In a more global approach, the transcriptomic response of MOTRI adults to in vitro ivermectin exposure was investigated using Roche 454 sequencing, generating 98,685 novel EST sequences, providing an important resource for a genome resource-poor organism. Objective bioinformatic analysis of the two datasets revealed statistically significant differences in the mean expression levels of the KEGG orthologous groups for ‘translation’, ‘amino acid metabolism’ ‘carbohydrate metabolism’ and ‘xenobiotic degradation and metabolism’. On combining the two datasets, and through application of a novel statistical method, 16 clusters of ESTs were identified as containing statistically significant differences in the mean proportion of exposed reads compared to unexposed reads under the conservative model, whilst a further 355 clusters were found to have statistically significant differences under the liberal model.

One-way suppression subtractive hybridisation (SSH) was used to identify genes exhibiting increased expression in MOTRI adults compared to CVL adults. 28 contiguous sequences were identified from the SSH experiment; 6 contiguous sequences were selected for validation; 5 of these results were confirmed using semi-quantitative PCR. Each contig was BLAST searched against the Roche 454 dataset; contig SSH14 aligned most closely to one of the statistically significant clusters in the conservative model, SSHs 5, 6, 10 and 23 aligned most closely to statistically significant clusters in the liberal model. This suggests that changes in expression in these sequences occur both constitutively, between CVL and MOTRI isolates, and inducibly, following ivermectin exposure.

This work has shown that changes in gene expression, particularly the constitutively reduced expression in TeciPgp-2 NBD2 and the constitutively increased expression in TeciPgp-9 NBD2 (coupled with the presence of SNPs) could play a role in allowing multidrug resistant T. circumcincta to survive ivermectin exposure. Roche 454 sequencing and SSH approaches identified gene expression changes associated with in vitro ivermectin exposure and ivermectin resistance. These could form the basis of a novel panel of candidate resistance genes whose altered expression profiles may allow multidrug resistant T. circumcincta to survive ivermectin exposure by some, as yet identified, mechanism. Finally, we have also shown that a multidrug T. circumcincta isolate is affected by ivermectin exposure and that changes in gene expression could have a role to play in the ivermectin resistance phenotype in T. circumcincta. The genetic changes underpinning these changes in gene expression remain to be elucidated, and need to be investigated in other isolates. These changes could form the basis of an ivermectin resistance molecular marker, to monitor the spread of resistance, and to evaluate management practices aimed at delaying its spread.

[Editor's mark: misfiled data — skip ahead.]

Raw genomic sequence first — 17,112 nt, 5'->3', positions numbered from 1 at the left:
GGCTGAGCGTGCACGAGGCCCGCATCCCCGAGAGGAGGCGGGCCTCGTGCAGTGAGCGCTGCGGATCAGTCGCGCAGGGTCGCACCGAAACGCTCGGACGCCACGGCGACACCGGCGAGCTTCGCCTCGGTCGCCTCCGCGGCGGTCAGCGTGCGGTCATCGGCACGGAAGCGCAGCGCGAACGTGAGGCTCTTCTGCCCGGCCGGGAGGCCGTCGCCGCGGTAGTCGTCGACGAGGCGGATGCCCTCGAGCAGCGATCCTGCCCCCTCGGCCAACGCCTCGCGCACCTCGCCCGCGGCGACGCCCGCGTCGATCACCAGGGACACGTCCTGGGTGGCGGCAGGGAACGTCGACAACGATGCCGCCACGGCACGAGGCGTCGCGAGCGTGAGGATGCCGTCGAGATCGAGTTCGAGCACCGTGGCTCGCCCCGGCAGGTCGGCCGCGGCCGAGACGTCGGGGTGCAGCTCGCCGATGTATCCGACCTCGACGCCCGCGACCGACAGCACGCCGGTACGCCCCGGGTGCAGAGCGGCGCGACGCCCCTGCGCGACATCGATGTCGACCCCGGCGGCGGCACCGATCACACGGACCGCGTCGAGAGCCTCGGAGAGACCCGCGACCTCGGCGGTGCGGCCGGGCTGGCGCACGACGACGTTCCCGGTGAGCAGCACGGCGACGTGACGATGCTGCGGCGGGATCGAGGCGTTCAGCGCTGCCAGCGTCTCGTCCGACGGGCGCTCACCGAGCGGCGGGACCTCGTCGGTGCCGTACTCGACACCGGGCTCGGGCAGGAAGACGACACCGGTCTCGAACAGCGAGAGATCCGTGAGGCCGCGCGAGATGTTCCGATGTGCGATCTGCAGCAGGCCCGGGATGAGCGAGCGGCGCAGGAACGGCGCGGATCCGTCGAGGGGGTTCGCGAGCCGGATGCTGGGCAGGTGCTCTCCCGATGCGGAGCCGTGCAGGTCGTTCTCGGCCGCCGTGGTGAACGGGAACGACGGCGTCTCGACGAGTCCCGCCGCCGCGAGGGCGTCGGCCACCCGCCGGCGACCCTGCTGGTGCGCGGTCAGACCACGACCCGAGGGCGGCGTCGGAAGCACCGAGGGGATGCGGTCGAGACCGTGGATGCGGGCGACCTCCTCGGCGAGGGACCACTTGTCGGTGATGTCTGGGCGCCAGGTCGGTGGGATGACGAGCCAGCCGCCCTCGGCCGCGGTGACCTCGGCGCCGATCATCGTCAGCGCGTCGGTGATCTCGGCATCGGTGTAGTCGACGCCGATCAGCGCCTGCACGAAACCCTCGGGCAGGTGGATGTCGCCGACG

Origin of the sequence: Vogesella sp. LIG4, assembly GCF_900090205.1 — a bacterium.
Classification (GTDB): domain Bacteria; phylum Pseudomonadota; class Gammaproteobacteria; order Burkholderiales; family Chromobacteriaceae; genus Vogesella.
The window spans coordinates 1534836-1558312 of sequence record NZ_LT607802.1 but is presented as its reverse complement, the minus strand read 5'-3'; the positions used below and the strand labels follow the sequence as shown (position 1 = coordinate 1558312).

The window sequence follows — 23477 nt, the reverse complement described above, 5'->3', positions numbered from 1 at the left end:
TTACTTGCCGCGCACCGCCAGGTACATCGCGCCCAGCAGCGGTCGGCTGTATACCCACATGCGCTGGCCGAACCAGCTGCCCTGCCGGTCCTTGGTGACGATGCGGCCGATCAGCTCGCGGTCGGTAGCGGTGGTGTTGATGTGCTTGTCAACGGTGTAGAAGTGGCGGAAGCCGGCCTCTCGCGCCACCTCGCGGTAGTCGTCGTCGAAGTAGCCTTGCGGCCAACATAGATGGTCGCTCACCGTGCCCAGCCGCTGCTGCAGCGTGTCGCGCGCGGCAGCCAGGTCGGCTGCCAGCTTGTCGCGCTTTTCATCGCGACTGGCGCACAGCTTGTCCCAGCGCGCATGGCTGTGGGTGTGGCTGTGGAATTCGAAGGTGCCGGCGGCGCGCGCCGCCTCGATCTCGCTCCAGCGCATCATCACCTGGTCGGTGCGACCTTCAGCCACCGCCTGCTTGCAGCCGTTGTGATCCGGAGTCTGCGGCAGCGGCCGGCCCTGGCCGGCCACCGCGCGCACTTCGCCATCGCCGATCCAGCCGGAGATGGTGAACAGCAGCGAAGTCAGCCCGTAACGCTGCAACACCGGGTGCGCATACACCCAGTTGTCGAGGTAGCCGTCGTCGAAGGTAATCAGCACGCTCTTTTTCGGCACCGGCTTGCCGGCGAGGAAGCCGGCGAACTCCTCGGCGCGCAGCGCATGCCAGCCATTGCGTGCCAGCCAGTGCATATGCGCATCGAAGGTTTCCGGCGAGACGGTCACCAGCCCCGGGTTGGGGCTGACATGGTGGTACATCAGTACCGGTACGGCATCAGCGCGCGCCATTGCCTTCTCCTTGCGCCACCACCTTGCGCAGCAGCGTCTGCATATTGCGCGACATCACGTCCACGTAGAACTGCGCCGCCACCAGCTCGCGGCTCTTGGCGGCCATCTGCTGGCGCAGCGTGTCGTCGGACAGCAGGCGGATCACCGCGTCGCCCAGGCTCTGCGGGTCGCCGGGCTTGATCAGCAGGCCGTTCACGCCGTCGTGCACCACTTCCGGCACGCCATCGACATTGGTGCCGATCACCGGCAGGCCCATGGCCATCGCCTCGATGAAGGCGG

Item Type: Thesis (PhD)
Qualification Level: Doctoral
Keywords: Teladorsagia circumcincta, anthelmintic resistance, ivermectin, gene expression, real-time PCR, P-glycoprotein,
Subjects: Q Science > QL Zoology
Colleges/Schools: College of Medical Veterinary and Life Sciences > School of Biodiversity, One Health & Veterinary Medicine
Supervisor's Name: Skuce, Dr. Philip
Date of Award: 2010
Depositing User: Miss Alison J Dicker
Unique ID: glathesis:2010-2223
Copyright: Copyright of this thesis is held by the author.
Date Deposited: 09 Nov 2010
Last Modified: 10 Dec 2012 13:53

Actions (login required)

View Item View Item


Downloads per month over past year